David Nascene, MD, University of Minnesota Medical School Department of Radiology has been using a 3D printer to create skull models from head CT studies performed on children with skull deformities.

“My initial plan is to print 3D models for educational purposes,” said Dr. Nascene, “The main audience is resident and fellow trainees, focusing on conditions and anatomy that can be difficult to understand from a didactic lecture or from a textbook.”

Dr. Nascene believes giving trainees the ability to hold and view models from different angles will deepen learning.

“These models will add another dimension of understanding and will help us recall that knowledge when a patient needs us to.”

In addition to training the next generation of leaders in this specialty, Dr. Nascene plans to use 3D modeling to help people with spine disorders. He can create prints that can be life-changing to those with congenital and neuromuscular disorders of the spine. He developed a model for a family who felt that the problem was much easier to understand seeing it in 3D.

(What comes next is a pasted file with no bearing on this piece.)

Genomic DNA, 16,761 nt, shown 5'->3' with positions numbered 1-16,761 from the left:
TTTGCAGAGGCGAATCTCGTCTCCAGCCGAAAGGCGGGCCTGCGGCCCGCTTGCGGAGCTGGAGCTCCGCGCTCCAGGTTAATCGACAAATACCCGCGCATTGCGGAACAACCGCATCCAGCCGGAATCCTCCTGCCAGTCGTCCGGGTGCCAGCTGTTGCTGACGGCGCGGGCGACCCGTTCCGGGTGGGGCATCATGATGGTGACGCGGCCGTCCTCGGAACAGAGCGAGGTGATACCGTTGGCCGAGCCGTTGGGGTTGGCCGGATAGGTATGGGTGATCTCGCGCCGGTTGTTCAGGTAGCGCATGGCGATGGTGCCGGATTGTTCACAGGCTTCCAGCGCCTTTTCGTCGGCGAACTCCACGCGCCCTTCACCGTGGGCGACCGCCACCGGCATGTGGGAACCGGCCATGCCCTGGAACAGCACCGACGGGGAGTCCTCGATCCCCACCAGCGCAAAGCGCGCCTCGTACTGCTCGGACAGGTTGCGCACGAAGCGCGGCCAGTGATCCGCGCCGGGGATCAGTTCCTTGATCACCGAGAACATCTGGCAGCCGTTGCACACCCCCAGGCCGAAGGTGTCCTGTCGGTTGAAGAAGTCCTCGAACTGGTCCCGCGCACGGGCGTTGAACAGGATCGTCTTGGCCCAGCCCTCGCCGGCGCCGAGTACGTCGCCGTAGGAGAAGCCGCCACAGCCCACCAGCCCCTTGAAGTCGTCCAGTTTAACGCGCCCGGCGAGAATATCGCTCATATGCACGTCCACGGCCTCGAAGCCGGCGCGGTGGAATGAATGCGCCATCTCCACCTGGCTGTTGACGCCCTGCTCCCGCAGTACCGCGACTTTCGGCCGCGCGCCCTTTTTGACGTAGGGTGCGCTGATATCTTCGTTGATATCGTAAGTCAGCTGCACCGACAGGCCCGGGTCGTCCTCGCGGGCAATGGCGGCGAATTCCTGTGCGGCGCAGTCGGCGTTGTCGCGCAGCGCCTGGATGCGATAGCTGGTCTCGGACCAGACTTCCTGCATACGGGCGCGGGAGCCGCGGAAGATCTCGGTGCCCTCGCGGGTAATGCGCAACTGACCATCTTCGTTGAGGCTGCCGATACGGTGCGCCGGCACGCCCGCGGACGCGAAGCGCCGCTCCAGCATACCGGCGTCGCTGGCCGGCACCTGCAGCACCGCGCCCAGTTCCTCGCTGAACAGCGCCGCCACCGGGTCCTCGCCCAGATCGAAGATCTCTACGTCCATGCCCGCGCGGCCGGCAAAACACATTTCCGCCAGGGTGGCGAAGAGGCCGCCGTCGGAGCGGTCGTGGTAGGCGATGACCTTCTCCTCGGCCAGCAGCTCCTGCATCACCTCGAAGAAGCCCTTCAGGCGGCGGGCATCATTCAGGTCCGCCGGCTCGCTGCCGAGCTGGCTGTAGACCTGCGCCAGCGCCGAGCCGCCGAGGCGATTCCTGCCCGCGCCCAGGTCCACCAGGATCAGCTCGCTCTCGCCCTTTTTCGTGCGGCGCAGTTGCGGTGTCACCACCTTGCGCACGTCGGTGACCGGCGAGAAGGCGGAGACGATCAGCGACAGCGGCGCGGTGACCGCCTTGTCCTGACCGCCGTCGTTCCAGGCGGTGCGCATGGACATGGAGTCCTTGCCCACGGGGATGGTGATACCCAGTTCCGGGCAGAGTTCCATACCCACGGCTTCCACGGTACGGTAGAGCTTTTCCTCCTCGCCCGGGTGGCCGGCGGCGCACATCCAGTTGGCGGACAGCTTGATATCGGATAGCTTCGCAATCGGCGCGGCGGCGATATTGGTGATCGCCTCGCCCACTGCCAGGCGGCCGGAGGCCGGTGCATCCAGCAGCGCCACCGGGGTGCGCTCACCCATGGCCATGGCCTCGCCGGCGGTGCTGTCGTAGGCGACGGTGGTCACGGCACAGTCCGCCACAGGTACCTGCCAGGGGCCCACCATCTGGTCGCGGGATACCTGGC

Dr. Nascene hopes to one day create 3D printing procedural guides to aid surgeons in the operating room.

“Customized 3D-printed implants are not that far off and I’m excited to see where the future takes us,” he said.

If you are interested in working on 3D printed educational projects or just looking to get started with 3D printing, contact David Nascene, MD at nasc0001@umn.edu.